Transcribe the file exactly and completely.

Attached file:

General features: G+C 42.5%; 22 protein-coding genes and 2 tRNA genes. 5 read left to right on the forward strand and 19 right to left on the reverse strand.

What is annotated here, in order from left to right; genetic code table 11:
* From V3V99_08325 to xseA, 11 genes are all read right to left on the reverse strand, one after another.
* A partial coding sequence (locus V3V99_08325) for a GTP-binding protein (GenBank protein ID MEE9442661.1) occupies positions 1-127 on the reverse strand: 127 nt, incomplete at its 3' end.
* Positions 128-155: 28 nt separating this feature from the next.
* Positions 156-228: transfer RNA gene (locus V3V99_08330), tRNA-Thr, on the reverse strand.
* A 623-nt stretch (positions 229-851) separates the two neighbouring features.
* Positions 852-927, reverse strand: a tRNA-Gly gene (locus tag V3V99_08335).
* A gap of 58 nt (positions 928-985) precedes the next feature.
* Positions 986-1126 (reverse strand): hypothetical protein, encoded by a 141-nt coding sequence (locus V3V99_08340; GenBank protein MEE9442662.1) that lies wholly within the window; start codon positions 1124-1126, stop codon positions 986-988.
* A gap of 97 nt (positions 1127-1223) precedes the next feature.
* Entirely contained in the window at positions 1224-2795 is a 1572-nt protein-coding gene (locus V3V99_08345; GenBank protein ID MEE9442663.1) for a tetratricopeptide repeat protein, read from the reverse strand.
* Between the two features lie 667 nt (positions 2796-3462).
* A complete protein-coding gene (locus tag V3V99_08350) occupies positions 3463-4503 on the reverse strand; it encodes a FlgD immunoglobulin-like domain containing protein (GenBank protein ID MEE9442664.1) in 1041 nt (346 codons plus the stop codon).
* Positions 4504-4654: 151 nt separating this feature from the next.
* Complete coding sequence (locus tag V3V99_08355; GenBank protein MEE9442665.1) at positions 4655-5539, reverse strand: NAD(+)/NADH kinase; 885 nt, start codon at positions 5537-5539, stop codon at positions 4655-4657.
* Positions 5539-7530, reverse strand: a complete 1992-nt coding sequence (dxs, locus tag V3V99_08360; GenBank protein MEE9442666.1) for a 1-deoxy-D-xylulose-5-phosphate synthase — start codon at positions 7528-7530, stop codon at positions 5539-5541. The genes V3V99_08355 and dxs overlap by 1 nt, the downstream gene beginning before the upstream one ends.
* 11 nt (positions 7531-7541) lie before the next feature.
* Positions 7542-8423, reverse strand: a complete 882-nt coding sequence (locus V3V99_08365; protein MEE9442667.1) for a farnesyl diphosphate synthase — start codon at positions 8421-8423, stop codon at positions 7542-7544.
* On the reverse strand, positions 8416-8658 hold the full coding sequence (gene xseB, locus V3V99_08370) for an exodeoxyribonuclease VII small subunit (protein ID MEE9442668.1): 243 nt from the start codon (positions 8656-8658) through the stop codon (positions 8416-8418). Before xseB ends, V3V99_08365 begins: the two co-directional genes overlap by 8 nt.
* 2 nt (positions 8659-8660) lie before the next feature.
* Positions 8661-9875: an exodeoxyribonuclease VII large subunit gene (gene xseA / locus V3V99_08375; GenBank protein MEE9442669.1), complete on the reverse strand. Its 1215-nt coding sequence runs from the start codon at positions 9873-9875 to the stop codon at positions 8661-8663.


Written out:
General features: G+C 42.5%; 22 protein-coding genes and 2 tRNA genes. 5 read left to right on the forward strand and 19 right to left on the reverse strand.

What is annotated here, in order from left to right; genetic code table 11:
* From V3V99_08325 to xseA, 11 genes are all read right to left on the reverse strand, one after another.
* A partial coding sequence (locus V3V99_08325) for a GTP-binding protein (GenBank protein ID MEE9442661.1) occupies positions 1-127 on the reverse strand: 127 nt, incomplete at its 3' end.
* Positions 128-155: 28 nt separating this feature from the next.
* Positions 156-228: transfer RNA gene (locus V3V99_08330), tRNA-Thr, on the reverse strand.
* A 623-nt stretch (positions 229-851) separates the two neighbouring features.
* Positions 852-927, reverse strand: a tRNA-Gly gene (locus tag V3V99_08335).
* A gap of 58 nt (positions 928-985) precedes the next feature.
* Positions 986-1126 (reverse strand): hypothetical protein, encoded by a 141-nt coding sequence (locus V3V99_08340; GenBank protein MEE9442662.1) that lies wholly within the window; start codon positions 1124-1126, stop codon positions 986-988.
* A gap of 97 nt (positions 1127-1223) precedes the next feature.
* Entirely contained in the window at positions 1224-2795 is a 1572-nt protein-coding gene (locus V3V99_08345; GenBank protein ID MEE9442663.1) for a tetratricopeptide repeat protein, read from the reverse strand.
* Between the two features lie 667 nt (positions 2796-3462).
* A complete protein-coding gene (locus tag V3V99_08350) occupies positions 3463-4503 on the reverse strand; it encodes a FlgD immunoglobulin-like domain containing protein (GenBank protein ID MEE9442664.1) in 1041 nt (346 codons plus the stop codon).
* Positions 4504-4654: 151 nt separating this feature from the next.
* Complete coding sequence (locus tag V3V99_08355; GenBank protein MEE9442665.1) at positions 4655-5539, reverse strand: NAD(+)/NADH kinase; 885 nt, start codon at positions 5537-5539, stop codon at positions 4655-4657.
* Positions 5539-7530, reverse strand: a complete 1992-nt coding sequence (dxs, locus tag V3V99_08360; GenBank protein MEE9442666.1) for a 1-deoxy-D-xylulose-5-phosphate synthase — start codon at positions 7528-7530, stop codon at positions 5539-5541. The genes V3V99_08355 and dxs overlap by 1 nt, the downstream gene beginning before the upstream one ends.
* 11 nt (positions 7531-7541) lie before the next feature.
* Positions 7542-8423, reverse strand: a complete 882-nt coding sequence (locus V3V99_08365; protein MEE9442667.1) for a farnesyl diphosphate synthase — start codon at positions 8421-8423, stop codon at positions 7542-7544.
* On the reverse strand, positions 8416-8658 hold the full coding sequence (gene xseB, locus V3V99_08370) for an exodeoxyribonuclease VII small subunit (protein ID MEE9442668.1): 243 nt from the start codon (positions 8656-8658) through the stop codon (positions 8416-8418). Before xseB ends, V3V99_08365 begins: the two co-directional genes overlap by 8 nt.
* 2 nt (positions 8659-8660) lie before the next feature.
* Positions 8661-9875: an exodeoxyribonuclease VII large subunit gene (gene xseA / locus V3V99_08375; GenBank protein MEE9442669.1), complete on the reverse strand. Its 1215-nt coding sequence runs from the start codon at positions 9873-9875 to the stop codon at positions 8661-8663.